The Impact of THC and CBD in Schizophrenia: A Systematic Review

Front Psychiatry. 2021 Jul 23;12:694394. doi: 10.3389/fpsyt.2021.694394. eCollection 2021.


Background: People with schizophrenia are more likely to develop cannabis use disorder (CUD) and experience worse outcomes with use. Yet as cannabis is legalized for medical and recreational use, there is interest in its therapeutic potential. Objectives: To conduct a systematic review summarizing the design and results of controlled trials using defined doses of THC and CBD in schizophrenia. Method: A keyword search of eight online literature databases identified 11 eligible reports. Results: One placebo controlled trial (13 stable patients without CUD) found that intravenous THC increased psychosis and worsened learning/recall. Two reports of a functional magnetic resonance (fMRI) study of smoked or oral THC in 12 abstinent patients with schizophrenia and CUD found no change in symptoms and cognition, and an amelioration of impaired resting state brain function in areas implicated in reward function and the default mode network. One 4 week trial in acutely psychotic inpatients without CUD (mean age 30 y) found 800 mg CBD to be similarly efficacious to amisupride in improving psychosis and cognition. Two 6 week studies of CBD augmentation of antipsychotics in stable outpatients reported mixed results: CBD 600 mg was not more effective than placebo; CBD 1,000 mg reduced symptoms in a sample that did not exclude cannabis use and CUD. A brain fMRI and proton magnetic resonance spectroscopy study of single dose CBD in a sample that did not exclude CUD and cannabis use found that CBD improved symptoms and brain function during a learning/recall task and was associated with increased hippocampal glutamate. Discussion: There is substantial heterogeneity across studies in dose, method of drug delivery, length of treatment, patient age, whether patients with cannabis use/CUD were included or excluded, and whether patients were using antipsychotic medication. Conclusion: There is insufficient evidence for an effect of THC or CBD on symptoms, cognition, and neuroimaging measures of brain function in schizophrenia. At this time, research does not support recommending medical cannabis (THC or CBD) for treating patients with schizophrenia. Further research should examine THC and CBD in schizophrenia with and without comorbid CUD and consider the role of CBD in mitigating symptom exacerbation from THC.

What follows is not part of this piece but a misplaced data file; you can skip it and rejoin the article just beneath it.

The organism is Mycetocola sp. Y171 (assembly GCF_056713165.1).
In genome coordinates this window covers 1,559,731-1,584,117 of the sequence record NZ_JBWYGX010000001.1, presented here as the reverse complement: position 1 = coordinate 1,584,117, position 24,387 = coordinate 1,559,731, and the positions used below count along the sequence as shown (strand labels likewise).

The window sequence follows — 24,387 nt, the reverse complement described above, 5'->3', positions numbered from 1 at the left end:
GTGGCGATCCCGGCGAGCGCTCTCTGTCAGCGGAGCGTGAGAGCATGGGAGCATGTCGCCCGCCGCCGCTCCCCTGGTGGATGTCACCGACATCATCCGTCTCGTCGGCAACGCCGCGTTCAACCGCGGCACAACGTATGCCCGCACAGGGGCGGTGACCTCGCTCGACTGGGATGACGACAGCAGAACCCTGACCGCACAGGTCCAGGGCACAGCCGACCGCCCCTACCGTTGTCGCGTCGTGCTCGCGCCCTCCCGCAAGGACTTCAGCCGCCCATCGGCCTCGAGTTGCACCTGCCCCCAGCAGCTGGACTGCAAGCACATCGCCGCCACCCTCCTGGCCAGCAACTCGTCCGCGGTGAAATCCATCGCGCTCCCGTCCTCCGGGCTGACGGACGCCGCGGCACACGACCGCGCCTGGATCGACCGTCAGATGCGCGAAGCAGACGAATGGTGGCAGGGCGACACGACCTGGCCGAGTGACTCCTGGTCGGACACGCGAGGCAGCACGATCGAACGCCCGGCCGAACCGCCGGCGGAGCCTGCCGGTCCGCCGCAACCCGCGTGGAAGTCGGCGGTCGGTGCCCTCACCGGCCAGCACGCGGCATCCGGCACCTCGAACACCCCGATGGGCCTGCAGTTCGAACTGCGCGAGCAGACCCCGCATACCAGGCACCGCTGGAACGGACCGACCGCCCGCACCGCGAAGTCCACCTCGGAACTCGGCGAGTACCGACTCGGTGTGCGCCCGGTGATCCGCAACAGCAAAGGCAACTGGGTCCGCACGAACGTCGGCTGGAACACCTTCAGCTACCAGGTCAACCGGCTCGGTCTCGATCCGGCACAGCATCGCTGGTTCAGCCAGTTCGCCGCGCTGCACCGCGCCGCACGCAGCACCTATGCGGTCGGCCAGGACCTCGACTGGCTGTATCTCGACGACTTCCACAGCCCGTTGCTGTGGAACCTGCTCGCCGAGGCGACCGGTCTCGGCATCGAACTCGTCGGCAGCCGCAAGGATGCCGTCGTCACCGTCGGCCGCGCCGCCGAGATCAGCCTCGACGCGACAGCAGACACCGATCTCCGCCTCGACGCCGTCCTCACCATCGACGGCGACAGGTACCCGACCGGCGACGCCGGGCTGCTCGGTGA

Keywords: CBD; Schizophrenia; THC; cannabis; fMRI; legalization; marijuana; psychosis.

Publication types

  • Systematic Review